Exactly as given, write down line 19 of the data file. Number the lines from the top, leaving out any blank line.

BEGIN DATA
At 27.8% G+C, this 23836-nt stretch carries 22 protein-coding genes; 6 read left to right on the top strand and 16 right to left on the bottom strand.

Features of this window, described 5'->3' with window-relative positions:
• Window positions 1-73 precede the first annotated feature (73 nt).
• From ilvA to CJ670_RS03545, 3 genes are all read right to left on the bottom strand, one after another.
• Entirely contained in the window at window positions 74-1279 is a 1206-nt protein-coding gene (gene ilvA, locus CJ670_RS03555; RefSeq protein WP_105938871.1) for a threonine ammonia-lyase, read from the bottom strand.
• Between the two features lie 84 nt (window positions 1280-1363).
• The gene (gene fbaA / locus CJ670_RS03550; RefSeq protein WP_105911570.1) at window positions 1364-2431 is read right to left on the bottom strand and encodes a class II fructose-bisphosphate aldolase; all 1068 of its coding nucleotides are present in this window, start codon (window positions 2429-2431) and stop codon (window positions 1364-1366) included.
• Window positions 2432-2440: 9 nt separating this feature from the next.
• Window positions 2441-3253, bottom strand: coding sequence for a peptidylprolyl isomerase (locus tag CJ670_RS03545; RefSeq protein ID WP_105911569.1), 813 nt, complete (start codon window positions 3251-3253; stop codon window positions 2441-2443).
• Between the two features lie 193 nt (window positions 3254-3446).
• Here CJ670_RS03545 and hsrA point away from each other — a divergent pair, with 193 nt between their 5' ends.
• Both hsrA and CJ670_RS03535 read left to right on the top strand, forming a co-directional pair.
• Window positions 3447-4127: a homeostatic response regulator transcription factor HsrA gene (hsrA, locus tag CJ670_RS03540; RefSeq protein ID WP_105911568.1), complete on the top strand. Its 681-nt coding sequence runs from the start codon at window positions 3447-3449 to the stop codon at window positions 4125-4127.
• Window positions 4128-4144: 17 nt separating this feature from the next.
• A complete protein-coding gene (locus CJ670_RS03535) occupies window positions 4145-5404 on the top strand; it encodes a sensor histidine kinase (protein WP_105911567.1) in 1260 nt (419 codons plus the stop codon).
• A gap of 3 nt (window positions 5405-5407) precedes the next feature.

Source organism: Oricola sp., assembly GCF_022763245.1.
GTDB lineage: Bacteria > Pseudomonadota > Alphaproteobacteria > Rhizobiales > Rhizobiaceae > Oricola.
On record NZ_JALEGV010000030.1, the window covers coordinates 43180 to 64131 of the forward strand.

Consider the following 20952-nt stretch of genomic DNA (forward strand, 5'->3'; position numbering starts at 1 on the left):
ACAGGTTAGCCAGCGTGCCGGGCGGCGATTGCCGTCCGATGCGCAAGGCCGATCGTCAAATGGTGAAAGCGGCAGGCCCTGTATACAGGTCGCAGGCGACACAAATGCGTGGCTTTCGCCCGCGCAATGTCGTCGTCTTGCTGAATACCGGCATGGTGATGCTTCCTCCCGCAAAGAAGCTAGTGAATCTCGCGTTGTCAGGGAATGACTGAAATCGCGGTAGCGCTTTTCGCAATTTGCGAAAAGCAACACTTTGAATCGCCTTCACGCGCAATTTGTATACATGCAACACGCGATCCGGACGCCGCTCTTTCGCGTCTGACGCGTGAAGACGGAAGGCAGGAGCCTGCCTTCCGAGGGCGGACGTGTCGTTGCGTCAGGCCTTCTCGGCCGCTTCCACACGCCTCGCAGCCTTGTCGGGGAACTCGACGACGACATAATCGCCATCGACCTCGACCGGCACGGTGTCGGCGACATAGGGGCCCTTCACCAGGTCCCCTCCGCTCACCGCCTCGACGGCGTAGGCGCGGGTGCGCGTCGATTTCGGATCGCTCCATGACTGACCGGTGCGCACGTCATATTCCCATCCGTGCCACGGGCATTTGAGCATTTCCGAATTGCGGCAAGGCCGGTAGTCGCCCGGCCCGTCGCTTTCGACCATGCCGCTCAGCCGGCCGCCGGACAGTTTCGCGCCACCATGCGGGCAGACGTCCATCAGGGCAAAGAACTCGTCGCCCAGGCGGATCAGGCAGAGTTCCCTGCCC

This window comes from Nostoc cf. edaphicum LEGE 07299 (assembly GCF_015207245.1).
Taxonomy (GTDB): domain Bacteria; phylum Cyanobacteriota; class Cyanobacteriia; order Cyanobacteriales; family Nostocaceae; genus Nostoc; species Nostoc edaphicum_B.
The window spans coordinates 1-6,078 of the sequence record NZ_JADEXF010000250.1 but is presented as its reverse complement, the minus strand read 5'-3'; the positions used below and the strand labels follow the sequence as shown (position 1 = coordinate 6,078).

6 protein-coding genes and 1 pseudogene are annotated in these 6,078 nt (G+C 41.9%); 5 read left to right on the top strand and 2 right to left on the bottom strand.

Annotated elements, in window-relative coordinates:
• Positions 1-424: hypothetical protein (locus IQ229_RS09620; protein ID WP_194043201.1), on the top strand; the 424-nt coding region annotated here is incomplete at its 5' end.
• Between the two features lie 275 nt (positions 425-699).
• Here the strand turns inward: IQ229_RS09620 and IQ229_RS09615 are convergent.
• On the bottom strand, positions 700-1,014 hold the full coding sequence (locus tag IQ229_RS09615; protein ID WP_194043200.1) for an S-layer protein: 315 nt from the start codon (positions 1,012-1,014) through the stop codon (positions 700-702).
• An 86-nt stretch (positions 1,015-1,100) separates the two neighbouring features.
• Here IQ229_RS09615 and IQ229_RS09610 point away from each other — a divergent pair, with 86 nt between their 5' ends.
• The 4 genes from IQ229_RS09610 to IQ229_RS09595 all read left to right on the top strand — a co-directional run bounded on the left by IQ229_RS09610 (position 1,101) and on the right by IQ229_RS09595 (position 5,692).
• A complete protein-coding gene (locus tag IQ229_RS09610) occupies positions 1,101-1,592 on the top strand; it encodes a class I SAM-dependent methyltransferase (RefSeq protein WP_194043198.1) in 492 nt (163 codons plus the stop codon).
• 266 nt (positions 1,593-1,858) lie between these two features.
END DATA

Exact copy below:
On record NZ_JALEGV010000030.1, the window covers coordinates 43180 to 64131 of the forward strand.